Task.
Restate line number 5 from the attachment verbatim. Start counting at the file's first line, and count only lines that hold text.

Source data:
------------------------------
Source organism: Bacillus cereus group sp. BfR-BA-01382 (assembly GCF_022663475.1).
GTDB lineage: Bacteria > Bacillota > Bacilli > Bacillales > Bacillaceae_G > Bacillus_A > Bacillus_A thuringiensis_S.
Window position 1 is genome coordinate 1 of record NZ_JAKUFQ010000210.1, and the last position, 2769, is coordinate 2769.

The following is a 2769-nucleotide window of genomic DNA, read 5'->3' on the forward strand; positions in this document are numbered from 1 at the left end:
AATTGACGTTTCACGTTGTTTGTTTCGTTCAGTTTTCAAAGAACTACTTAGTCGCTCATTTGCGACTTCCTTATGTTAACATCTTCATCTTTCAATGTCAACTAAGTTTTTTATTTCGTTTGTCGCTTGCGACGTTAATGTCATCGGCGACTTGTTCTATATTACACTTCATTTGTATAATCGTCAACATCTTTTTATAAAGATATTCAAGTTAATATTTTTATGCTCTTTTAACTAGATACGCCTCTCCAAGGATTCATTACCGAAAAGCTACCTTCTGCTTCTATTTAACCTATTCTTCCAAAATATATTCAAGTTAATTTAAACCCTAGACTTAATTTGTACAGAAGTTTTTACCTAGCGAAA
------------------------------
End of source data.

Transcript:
AATTGACGTTTCACGTTGTTTGTTTCGTTCAGTTTTCAAAGAACTACTTAGTCGCTCATTTGCGACTTCCTTATGTTAACATCTTCATCTTTCAATGTCAACTAAGTTTTTTATTTCGTTTGTCGCTTGCGACGTTAATGTCATCGGCGACTTGTTCTATATTACACTTCATTTGTATAATCGTCAACATCTTTTTATAAAGATATTCAAGTTAATATTTTTATGCTCTTTTAACTAGATACGCCTCTCCAAGGATTCATTACCGAAAAGCTACCTTCTGCTTCTATTTAACCTATTCTTCCAAAATATATTCAAGTTAATTTAAACCCTAGACTTAATTTGTACAGAAGTTTTTACCTAGCGAAA